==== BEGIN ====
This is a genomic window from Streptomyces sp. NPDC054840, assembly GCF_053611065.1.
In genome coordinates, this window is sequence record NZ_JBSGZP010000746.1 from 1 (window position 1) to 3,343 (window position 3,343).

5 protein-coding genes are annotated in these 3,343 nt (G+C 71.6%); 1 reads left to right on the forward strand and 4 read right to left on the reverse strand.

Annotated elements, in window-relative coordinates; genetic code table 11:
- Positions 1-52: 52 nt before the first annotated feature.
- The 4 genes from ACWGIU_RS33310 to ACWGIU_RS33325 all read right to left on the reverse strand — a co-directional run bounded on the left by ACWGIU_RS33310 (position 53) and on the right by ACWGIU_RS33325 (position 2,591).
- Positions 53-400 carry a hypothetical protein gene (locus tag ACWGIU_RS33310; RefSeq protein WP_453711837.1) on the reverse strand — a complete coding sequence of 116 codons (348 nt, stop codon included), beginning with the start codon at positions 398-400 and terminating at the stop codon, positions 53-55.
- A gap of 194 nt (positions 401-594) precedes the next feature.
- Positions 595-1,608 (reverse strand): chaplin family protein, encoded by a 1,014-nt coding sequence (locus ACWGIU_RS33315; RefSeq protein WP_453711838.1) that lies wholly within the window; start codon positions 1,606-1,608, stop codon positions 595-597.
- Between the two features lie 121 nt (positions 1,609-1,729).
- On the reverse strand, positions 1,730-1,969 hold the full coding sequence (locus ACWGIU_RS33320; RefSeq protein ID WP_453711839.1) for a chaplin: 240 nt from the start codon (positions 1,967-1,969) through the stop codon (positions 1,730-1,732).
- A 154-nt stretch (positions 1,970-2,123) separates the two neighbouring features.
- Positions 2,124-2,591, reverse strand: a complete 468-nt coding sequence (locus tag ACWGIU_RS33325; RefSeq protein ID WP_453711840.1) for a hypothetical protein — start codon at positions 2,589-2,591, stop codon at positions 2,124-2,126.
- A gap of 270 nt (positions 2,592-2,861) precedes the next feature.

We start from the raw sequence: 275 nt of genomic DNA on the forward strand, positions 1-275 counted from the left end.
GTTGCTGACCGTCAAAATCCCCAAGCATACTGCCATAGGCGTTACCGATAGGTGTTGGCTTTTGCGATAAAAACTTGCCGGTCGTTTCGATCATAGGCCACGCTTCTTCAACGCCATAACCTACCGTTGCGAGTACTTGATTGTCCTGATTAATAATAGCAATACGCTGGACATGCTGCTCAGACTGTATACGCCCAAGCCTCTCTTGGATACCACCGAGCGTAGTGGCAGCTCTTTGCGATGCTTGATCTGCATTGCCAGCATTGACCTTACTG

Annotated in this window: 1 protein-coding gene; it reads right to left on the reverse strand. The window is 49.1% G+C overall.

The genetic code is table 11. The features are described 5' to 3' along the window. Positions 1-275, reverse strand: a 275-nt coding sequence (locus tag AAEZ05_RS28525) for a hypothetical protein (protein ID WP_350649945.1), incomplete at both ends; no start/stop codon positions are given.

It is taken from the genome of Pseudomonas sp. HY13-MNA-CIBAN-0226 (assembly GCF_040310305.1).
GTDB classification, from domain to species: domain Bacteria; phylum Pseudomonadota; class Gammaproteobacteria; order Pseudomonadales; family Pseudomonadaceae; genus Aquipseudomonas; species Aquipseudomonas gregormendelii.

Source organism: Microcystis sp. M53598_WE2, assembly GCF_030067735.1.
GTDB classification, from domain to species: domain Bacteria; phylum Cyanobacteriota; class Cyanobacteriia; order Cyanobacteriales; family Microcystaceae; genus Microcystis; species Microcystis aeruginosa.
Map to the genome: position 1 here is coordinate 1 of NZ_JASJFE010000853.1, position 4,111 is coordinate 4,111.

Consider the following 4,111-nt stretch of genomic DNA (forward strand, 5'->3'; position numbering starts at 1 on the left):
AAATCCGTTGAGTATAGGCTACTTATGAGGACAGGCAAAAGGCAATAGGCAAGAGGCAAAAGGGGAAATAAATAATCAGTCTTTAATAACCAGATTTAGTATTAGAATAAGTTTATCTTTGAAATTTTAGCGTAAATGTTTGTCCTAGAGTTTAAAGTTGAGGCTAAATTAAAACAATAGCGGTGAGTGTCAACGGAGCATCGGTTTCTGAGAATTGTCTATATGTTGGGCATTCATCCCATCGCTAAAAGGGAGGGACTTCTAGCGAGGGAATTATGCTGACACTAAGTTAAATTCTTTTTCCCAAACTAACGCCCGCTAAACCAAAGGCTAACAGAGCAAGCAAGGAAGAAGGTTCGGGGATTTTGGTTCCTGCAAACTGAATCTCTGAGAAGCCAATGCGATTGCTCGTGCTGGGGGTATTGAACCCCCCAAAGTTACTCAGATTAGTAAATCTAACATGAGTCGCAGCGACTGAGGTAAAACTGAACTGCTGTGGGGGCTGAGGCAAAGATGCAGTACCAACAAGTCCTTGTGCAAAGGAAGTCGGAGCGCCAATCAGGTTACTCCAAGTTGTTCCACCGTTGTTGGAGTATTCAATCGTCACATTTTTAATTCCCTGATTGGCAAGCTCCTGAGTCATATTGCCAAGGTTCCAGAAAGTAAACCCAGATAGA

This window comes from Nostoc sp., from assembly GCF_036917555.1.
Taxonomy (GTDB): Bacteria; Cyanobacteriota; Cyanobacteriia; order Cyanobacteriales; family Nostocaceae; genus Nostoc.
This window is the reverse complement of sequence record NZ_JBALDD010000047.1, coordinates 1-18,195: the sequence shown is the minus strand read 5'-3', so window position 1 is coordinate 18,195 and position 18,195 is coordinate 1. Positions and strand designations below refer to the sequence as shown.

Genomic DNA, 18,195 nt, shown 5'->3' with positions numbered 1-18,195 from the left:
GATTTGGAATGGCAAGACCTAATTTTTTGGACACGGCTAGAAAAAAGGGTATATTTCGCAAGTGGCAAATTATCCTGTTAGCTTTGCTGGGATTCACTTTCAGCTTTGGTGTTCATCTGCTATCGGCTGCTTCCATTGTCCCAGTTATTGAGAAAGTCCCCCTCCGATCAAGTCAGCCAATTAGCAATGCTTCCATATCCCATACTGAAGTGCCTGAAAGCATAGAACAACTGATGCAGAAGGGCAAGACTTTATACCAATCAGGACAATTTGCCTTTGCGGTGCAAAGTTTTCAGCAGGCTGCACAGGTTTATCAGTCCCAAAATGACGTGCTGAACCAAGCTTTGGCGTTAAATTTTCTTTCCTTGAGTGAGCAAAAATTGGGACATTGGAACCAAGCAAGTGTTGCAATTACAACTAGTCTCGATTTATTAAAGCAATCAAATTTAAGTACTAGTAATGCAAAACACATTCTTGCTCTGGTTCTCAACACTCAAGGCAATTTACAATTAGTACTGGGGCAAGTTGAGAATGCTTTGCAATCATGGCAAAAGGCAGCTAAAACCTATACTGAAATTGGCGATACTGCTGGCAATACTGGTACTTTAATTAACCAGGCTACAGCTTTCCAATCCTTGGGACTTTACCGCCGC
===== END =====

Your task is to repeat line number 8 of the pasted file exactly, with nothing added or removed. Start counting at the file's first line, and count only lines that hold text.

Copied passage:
- A gap of 194 nt (positions 401-594) precedes the next feature.